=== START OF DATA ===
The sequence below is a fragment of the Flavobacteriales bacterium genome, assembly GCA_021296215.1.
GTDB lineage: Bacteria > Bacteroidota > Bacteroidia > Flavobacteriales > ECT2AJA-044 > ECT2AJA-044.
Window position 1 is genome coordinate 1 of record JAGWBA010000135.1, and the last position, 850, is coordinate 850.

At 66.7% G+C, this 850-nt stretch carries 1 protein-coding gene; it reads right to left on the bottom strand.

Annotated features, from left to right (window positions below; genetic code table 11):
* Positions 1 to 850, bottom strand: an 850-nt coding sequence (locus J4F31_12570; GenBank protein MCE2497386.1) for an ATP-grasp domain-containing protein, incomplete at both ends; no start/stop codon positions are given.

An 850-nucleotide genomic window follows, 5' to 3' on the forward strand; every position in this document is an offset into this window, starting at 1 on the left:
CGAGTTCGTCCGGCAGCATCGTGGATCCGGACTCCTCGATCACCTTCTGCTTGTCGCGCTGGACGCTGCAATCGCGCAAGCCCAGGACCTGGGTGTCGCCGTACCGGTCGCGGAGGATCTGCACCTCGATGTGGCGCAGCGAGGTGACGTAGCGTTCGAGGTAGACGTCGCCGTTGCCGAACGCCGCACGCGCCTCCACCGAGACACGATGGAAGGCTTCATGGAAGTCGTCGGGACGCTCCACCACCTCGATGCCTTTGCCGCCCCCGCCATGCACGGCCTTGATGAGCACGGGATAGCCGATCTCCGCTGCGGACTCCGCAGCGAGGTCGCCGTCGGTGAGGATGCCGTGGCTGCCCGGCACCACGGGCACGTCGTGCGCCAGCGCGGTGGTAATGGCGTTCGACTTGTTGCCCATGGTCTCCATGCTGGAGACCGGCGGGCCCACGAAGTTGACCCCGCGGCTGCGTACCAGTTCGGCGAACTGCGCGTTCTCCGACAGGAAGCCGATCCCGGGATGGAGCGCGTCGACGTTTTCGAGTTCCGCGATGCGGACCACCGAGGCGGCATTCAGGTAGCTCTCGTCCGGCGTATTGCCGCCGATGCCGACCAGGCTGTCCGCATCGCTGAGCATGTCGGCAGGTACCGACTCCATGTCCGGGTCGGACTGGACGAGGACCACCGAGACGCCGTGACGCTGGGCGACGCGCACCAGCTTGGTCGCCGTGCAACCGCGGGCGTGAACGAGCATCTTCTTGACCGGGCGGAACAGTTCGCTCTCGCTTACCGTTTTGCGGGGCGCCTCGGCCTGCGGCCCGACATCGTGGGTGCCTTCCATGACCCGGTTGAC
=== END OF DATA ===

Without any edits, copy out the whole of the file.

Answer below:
The sequence below is a fragment of the Flavobacteriales bacterium genome, assembly GCA_021296215.1.
GTDB lineage: Bacteria > Bacteroidota > Bacteroidia > Flavobacteriales > ECT2AJA-044 > ECT2AJA-044.
Window position 1 is genome coordinate 1 of record JAGWBA010000135.1, and the last position, 850, is coordinate 850.

At 66.7% G+C, this 850-nt stretch carries 1 protein-coding gene; it reads right to left on the bottom strand.

Annotated features, from left to right (window positions below; genetic code table 11):
* Positions 1 to 850, bottom strand: an 850-nt coding sequence (locus J4F31_12570; GenBank protein MCE2497386.1) for an ATP-grasp domain-containing protein, incomplete at both ends; no start/stop codon positions are given.

An 850-nucleotide genomic window follows, 5' to 3' on the forward strand; every position in this document is an offset into this window, starting at 1 on the left:
CGAGTTCGTCCGGCAGCATCGTGGATCCGGACTCCTCGATCACCTTCTGCTTGTCGCGCTGGACGCTGCAATCGCGCAAGCCCAGGACCTGGGTGTCGCCGTACCGGTCGCGGAGGATCTGCACCTCGATGTGGCGCAGCGAGGTGACGTAGCGTTCGAGGTAGACGTCGCCGTTGCCGAACGCCGCACGCGCCTCCACCGAGACACGATGGAAGGCTTCATGGAAGTCGTCGGGACGCTCCACCACCTCGATGCCTTTGCCGCCCCCGCCATGCACGGCCTTGATGAGCACGGGATAGCCGATCTCCGCTGCGGACTCCGCAGCGAGGTCGCCGTCGGTGAGGATGCCGTGGCTGCCCGGCACCACGGGCACGTCGTGCGCCAGCGCGGTGGTAATGGCGTTCGACTTGTTGCCCATGGTCTCCATGCTGGAGACCGGCGGGCCCACGAAGTTGACCCCGCGGCTGCGTACCAGTTCGGCGAACTGCGCGTTCTCCGACAGGAAGCCGATCCCGGGATGGAGCGCGTCGACGTTTTCGAGTTCCGCGATGCGGACCACCGAGGCGGCATTCAGGTAGCTCTCGTCCGGCGTATTGCCGCCGATGCCGACCAGGCTGTCCGCATCGCTGAGCATGTCGGCAGGTACCGACTCCATGTCCGGGTCGGACTGGACGAGGACCACCGAGACGCCGTGACGCTGGGCGACGCGCACCAGCTTGGTCGCCGTGCAACCGCGGGCGTGAACGAGCATCTTCTTGACCGGGCGGAACAGTTCGCTCTCGCTTACCGTTTTGCGGGGCGCCTCGGCCTGCGGCCCGACATCGTGGGTGCCTTCCATGACCCGGTTGAC